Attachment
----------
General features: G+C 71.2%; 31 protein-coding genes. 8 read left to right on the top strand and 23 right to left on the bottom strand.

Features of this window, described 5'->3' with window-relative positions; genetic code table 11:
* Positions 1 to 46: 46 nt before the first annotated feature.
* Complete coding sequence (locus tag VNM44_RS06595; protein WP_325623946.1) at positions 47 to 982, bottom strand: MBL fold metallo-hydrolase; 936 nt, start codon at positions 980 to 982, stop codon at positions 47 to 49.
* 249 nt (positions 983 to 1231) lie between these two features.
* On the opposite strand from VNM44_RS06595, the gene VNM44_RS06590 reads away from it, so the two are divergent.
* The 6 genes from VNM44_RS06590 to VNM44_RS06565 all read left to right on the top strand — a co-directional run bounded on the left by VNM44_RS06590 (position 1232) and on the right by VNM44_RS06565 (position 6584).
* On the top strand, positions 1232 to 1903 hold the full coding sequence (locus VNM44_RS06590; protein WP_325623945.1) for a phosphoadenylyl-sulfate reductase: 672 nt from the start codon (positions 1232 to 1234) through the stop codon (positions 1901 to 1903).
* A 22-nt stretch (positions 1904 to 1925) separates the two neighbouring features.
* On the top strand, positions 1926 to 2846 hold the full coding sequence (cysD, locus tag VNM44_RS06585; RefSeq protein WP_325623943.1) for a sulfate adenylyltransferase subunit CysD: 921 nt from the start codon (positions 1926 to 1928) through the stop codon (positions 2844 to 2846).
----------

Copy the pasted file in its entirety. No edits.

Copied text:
General features: G+C 71.2%; 31 protein-coding genes. 8 read left to right on the top strand and 23 right to left on the bottom strand.

Features of this window, described 5'->3' with window-relative positions; genetic code table 11:
* Positions 1 to 46: 46 nt before the first annotated feature.
* Complete coding sequence (locus tag VNM44_RS06595; protein WP_325623946.1) at positions 47 to 982, bottom strand: MBL fold metallo-hydrolase; 936 nt, start codon at positions 980 to 982, stop codon at positions 47 to 49.
* 249 nt (positions 983 to 1231) lie between these two features.
* On the opposite strand from VNM44_RS06595, the gene VNM44_RS06590 reads away from it, so the two are divergent.
* The 6 genes from VNM44_RS06590 to VNM44_RS06565 all read left to right on the top strand — a co-directional run bounded on the left by VNM44_RS06590 (position 1232) and on the right by VNM44_RS06565 (position 6584).
* On the top strand, positions 1232 to 1903 hold the full coding sequence (locus VNM44_RS06590; protein WP_325623945.1) for a phosphoadenylyl-sulfate reductase: 672 nt from the start codon (positions 1232 to 1234) through the stop codon (positions 1901 to 1903).
* A 22-nt stretch (positions 1904 to 1925) separates the two neighbouring features.
* On the top strand, positions 1926 to 2846 hold the full coding sequence (cysD, locus tag VNM44_RS06585; RefSeq protein WP_325623943.1) for a sulfate adenylyltransferase subunit CysD: 921 nt from the start codon (positions 1926 to 1928) through the stop codon (positions 2844 to 2846).